Highway 50 runs through the middle of Nevada to the Utah border. The Highway starts in Carson City and passes through five towns (two have gas stations) before leaving the state. As a result the road has earned the title of “Loneliest Road in America “.

We took our time moving through Nevada, being sure to top off our gas tank whenever possible. These small towns had their heyday in the late 1800’s during the area’s mining boom. The town of Eureka at its height had population of approximately 8,000 people, currently about 600 people live there.

Opera was how miners entertained themselves in the 1800’s

At one point in it’s history Eureka had a daily newspaper. It’s former home is now a museum which documents the the town’s history including the newspaper’s.

The only remaining 5 hole outhouse in Nevada.

Our next stop was in Ely – one of the larger towns on the highway, population 4,060. We set up camp just outside of town at the Ely KOA.

The KOA was surrounded by mountains with miles of trails to explore.

We spent a few nights on the road and met lots of friendly locals and fellow travelers. Our main goal was a visit to Great Basin National Park. We arrived on a Saturday and set up camp just outside the Park in the town of Baker, population approximately 385.

The Tincan made some friends in Baker.

Where else would you eat when your on the road? The food was excellent.

The Great Basin is one of four deserts in the US, the driest (an average of 10 inches of rain a year) and highest (5,000 plus ft in the valleys) it extends from the California border in the West to the Wasatch Mountains in Utah to the East. It stretches North into Oregon and South below Las Vegas with the mountains getting as high as 13,000 ft.

The Basin began life as a large shallow lake 500 million years ago. 40 to 20 million years ago volcanoes erupted spewing lava and ash throughout the Basin. Over the past 25 million years the Basin has stretched 50 miles East to West thinning and cracking the Earth’s crust. This resulted in North-South faults with uplift along these faults forming a series of mountain ranges and basins.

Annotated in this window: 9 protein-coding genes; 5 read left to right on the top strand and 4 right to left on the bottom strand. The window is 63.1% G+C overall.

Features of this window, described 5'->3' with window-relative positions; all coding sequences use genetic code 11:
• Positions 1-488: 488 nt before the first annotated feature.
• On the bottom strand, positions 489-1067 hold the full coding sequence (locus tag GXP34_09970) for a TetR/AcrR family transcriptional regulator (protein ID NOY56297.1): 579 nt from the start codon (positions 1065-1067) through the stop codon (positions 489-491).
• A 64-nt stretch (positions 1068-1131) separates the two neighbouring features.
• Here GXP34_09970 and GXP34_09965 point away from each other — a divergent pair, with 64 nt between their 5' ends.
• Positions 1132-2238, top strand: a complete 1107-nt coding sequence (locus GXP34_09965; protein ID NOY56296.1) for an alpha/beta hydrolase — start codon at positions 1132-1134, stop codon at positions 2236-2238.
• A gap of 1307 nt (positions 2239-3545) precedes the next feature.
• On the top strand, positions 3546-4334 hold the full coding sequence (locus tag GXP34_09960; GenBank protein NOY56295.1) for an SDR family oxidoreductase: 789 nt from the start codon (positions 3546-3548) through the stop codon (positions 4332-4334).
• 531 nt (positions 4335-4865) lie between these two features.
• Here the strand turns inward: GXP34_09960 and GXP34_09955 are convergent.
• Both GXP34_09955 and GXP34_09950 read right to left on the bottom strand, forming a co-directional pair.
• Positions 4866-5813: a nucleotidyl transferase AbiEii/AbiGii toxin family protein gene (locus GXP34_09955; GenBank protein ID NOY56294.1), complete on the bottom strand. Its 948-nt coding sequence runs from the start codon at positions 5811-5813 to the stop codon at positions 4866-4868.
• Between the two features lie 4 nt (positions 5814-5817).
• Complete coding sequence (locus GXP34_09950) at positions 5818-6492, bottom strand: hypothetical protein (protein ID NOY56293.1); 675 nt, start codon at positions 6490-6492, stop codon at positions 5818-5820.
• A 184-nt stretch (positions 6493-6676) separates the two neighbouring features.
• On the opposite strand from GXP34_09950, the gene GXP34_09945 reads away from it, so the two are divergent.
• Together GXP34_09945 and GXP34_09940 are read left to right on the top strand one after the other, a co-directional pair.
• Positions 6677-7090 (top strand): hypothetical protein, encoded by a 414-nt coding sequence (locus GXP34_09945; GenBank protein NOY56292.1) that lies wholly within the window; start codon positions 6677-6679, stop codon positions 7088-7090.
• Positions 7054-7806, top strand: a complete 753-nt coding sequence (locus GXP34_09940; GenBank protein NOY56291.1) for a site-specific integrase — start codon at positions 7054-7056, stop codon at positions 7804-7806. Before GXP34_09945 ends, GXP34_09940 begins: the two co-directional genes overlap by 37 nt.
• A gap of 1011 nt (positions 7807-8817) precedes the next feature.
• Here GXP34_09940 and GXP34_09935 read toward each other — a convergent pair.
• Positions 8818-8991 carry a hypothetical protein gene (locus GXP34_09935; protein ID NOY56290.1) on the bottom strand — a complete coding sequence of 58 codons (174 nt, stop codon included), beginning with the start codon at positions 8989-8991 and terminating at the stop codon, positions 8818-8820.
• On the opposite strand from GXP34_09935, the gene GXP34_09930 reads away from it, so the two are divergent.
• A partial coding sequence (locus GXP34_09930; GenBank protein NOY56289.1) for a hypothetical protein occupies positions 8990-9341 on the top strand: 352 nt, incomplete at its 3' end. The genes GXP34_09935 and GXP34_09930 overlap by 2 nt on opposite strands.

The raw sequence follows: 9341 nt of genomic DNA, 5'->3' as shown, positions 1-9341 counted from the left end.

Great Basin National Park is home to two groves of ancient bristlecone pines. They grow at an altitude of 10,000 ft and with snow still deep and the last six miles of road to the trailhead closed-we had to content ourselves with this example in the visitor center.

Bristlecone pine is among the longest lived life forms. Some trees live thousands of years, the oldest being 5,000. We hope to go back some autumn to see these elders in their home.

The other big attraction @ the Park is the extravagantly decorated Lehman Cave. We signed up for a tour. The cave was unusually wet this year and the formations were glistening.

In spite of the snow we did manage to get some hiking done.

The Great Basin gets water from snow melt that percolates to an underground aquifer or runs to low spots in the landscape. It doesn’t leave the Basin via rivers or streams. Residents have been in a decades long fight to keep their water local.

The sun sets on the Great Basin and we continue East.

In the Footsteps of John Muir

The mountains are calling and I must go.

….John Muir

The Yosemite Valley was formed 30,000 years ago when glaciers scoured the landscape. When the glaciers receded 14,000 years ago they left behind granite cliffs, waterfalls, meadows and the Merced River.

We set up camp about an hour drive from the Valley. This meant getting up early so we could get into the park and secure a parking spot. Even in the off season this is a very busy park. On the upside, we did get drive down this spectacular canyon every morning.

The park is large and the Park Service provides a shuttle service for visitors. We brought our bikes to avoid wasting time waiting at shuttle stops.

Biking allowed us to get around the Valley and maximize our time there.

Upper Yosemite Fall

Lower Yosemite Fall

The trail to the top of Upper Yosemite Falls is a grueling 7.2 mile round trip hike. We opted not to go to the top but aimed for a more modest destination-Columbia Rock. The trail switchbacks up the face of the mountain for 2 miles and provides excellent views of the valley below from a rock ledge.

There are many ways to experience the Park. For those wishing to be pampered there is the Majestic Yosemite Hotel (formerly The Ahwahanee). Built in the 1920’s the place oozes rustic elegance.

Not far from Half Dome is the trailhead for Vernal Fall.

The exceptional snowfall this winter has supplied a lot of water to the valley. Rivers and creeks rage and the waterfalls are roaring.

On our bikes we where able take in many of Yosemite’s iconic sites.

Half Dome

Bridalveil Fall

El Capitan

We left Yosemite and headed north to Chico to spend a few days with our friends Will and Carrie.

Chico is home to Sierra Nevada Brewing. The original micro brewery?

Carrie grooms and shows English Cocker Spaniels.

Photo courtesy of Will

Chico is not far from Paradise where the Camp Fire raged. We took a ride up to check out the recovery efforts.

The fire was 100% contained on November 25th 2018. The devastation was astounding. These few photos don’t come close to conveying the scope of the devastation. The cleanup has started but has a long way to go before they can start rebuilding Paradise.

We had a fun visit with Will and Carrie. They are wonderful hosts and it was nice to relax and chill for a few days-BUT-soon it was time to turn the Tincan toward home. The road beckoned us east on Route 50 through Nevada.